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There is legitimate reason to be concerned about the novel Coronavirus epidemic, but that does not mean there is reason to panic. Fear is fertile ground for conspiracy theories, snake oil, and general misinformation, and it seems like we are due for a round of separating fact from fiction about the Coronavirus. Let’s start with some basic background and an update on the numbers.

SARS-CoV-2 and COVID-19

Coronavirus is a genus of viruses that are zoonotic, meaning they can be shared between humans and other animals, and cause respiratory illness in humans. There are four strains known to cause the common cold. There are now three strains that cause severe respiratory illness – SARS (technically SARS-CoV), MERS, and now SARS-CoV-2, as the new strain is officially known. SARS stands for “Severe Acute Respiratory Syndrome” while MERS stands for “Middle Eastern Respiratory Syndrome”. The new virus is similar to SARS, and so is essentially SARS-2.

The illness produced by SARS-CoV-2 is the Coronavirus Disease 2019, or COVID-19 for short. We are still in the middle of this epidemic, and so it will take time to sort out the full characteristics of this illness. But here are the numbers so far: Total confirmed infections: 94,200; Total deaths: 3,219. There are reported cases in over 80 countries. Neither the CDC nor the WHO have declared the disease a pandemic yet, but it seems inevitable and imminent. The term “pandemic” does not have a strict technical definition, but basically it means there is sustained person-to-person spread in multiple countries. If we are not there yet, we are close. In any case, the CDC and WHO are talking about “pandemic preparedness”.

The mortality rate of COVID-19 so far is about 6% (counting completed cases). About 17% of people confirmed to have the disease have a serious illness, while most people will have a mild to moderate illness. These percentages can change depending on whether or not you count people who have the virus but are asymptomatic or minimally symptomatic. But of course, that will also significantly increase the number of cases.

To put these numbers into further perspective, the 2019-2020 flu season so far has seen 32-45 million cases in the US alone, with 18,000-46,000 deaths. A typical flu year kills 646,000 people worldwide. These numbers dwarf the scale of COVID-19 – that’s over 200 times as many deaths so far. But this does not mean there is no reason for concern about COVID-19. The death rate is much higher (6% vs 0.1%). If COVID-19 spreads on a scale similar to a typical flu, the death toll would be in the tens of millions worldwide.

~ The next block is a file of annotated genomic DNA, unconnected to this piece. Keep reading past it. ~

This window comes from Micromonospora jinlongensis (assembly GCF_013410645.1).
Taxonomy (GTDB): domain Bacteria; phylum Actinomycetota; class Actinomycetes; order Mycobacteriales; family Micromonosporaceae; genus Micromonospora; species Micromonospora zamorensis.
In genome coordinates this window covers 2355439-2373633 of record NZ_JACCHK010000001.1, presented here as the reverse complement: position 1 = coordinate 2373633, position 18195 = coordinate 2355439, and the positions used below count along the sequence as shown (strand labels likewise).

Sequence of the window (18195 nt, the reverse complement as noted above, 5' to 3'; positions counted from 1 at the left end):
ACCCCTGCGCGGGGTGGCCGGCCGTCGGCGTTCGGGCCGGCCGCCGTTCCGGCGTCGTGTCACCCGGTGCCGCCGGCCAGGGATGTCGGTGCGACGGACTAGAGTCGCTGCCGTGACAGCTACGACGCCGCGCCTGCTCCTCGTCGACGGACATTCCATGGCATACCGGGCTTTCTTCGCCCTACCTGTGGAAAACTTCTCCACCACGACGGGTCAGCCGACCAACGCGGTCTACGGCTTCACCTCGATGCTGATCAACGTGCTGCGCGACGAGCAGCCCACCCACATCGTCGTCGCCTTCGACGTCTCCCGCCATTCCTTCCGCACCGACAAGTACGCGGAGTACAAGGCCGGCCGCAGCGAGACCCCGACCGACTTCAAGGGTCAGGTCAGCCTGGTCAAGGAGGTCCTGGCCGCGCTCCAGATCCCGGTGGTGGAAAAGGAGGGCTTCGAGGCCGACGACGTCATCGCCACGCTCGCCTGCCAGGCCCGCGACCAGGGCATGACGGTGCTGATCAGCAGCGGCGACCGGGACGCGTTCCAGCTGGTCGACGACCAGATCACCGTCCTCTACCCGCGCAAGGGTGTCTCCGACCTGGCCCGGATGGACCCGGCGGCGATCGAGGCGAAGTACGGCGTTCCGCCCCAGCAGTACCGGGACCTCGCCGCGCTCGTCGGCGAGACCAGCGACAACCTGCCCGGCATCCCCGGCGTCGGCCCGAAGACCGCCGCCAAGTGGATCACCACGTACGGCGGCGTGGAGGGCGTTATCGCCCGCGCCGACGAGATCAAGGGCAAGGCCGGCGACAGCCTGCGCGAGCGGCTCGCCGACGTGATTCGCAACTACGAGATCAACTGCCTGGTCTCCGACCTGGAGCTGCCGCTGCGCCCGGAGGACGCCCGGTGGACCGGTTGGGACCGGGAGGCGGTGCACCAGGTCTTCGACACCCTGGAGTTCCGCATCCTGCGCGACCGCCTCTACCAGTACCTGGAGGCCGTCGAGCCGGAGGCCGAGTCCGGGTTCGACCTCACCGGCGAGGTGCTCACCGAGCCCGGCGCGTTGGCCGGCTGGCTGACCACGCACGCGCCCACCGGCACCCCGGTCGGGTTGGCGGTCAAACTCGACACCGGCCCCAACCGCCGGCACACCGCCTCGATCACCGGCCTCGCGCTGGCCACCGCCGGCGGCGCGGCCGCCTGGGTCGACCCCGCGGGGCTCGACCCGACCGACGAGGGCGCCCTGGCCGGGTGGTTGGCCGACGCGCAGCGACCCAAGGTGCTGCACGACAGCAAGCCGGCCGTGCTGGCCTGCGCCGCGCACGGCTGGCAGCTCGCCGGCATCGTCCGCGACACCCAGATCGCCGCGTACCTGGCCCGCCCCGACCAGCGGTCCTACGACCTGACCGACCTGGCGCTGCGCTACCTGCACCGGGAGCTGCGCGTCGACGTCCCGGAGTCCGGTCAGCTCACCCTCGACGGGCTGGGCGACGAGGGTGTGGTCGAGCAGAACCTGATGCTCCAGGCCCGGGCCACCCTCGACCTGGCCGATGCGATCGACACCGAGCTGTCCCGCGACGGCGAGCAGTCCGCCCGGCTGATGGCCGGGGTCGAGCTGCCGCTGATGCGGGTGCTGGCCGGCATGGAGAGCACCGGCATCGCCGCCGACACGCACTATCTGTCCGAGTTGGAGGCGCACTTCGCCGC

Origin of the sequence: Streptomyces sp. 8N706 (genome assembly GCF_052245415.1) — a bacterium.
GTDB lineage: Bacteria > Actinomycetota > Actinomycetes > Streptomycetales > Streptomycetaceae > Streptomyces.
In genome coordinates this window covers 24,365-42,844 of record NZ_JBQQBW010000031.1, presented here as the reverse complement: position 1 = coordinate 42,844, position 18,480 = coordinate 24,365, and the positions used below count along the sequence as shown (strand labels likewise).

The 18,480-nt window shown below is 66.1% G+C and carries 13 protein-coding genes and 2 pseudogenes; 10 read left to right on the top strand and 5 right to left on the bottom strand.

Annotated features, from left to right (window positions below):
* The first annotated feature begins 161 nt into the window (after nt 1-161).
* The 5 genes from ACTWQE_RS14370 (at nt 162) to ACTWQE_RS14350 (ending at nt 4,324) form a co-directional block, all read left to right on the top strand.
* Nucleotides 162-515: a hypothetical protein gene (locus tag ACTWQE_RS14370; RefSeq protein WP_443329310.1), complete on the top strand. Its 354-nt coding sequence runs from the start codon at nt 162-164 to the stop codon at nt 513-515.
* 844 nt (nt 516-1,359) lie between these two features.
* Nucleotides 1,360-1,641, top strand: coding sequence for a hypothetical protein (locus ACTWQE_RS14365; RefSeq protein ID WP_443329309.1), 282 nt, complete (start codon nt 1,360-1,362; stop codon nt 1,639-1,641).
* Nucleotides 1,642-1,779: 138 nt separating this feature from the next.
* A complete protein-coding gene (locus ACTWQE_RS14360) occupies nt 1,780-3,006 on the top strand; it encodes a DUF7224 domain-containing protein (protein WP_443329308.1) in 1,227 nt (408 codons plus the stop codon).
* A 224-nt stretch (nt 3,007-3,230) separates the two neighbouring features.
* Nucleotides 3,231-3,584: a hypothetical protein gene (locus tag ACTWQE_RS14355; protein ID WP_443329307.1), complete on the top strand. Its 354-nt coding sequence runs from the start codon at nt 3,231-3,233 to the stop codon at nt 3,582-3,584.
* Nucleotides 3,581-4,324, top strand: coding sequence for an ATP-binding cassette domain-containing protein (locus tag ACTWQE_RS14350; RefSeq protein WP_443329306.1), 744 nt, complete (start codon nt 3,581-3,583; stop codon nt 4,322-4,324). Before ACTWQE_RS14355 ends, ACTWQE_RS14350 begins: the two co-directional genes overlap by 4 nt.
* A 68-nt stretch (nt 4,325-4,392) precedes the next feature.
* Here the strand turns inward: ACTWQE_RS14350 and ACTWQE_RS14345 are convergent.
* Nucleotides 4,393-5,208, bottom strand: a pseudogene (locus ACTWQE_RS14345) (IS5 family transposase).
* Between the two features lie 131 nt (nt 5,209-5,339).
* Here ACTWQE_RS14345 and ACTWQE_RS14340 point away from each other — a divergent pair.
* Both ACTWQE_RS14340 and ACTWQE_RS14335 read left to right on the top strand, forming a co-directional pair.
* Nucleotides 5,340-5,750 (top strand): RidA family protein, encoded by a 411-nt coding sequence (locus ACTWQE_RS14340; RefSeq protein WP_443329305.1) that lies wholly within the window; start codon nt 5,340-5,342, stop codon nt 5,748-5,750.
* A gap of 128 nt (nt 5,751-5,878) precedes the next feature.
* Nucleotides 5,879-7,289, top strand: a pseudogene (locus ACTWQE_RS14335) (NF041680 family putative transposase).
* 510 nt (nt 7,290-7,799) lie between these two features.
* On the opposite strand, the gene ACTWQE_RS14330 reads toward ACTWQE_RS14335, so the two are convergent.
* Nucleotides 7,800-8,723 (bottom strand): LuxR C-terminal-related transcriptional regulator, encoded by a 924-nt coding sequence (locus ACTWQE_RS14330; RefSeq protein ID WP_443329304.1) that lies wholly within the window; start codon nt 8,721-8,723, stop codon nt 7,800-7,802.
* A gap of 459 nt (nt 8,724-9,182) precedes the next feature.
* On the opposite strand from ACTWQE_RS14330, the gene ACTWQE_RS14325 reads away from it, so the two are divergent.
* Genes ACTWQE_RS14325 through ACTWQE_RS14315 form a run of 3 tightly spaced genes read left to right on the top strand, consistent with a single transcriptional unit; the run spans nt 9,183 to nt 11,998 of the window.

That is what the CDC, WHO, and world governments are trying to prevent. This is exactly why now is the time to take action to limit the spread of COVID-19.

Will COVID-19 spontaneously burn out?

This is a tough question to answer, and has grabbed headlines with President Trump’s declaration that the virus will die out as soon as Spring hits. The bottom line, however, is that no one knows. Flu and other respiratory viruses do not like the heat. They do not last as long on surfaces, and do not spread as easily. This is likely to be the case for SARS-CoV-2, but we simply don’t know how significant this will be. There are other reasons that respiratory viruses spread more in the winter – children are together in schools, and they have less immunity because they have not been exposed to as many viruses.

There are therefore a range of possibilities here. In the best case scenario, spread of the virus will significantly decrease when Summer hits the Northern Hemisphere. However, this is also when Winter will hit the Southern Hemisphere. The worst-case scenario is that the virus will still spread during the Summer, just less, and will bounce back in the Winter (like what happens every flu season). In this case SARS-CoV-2 will become endemic, with continuous seasonal spread around the world. We may have to live with this new virus like we live with the flu.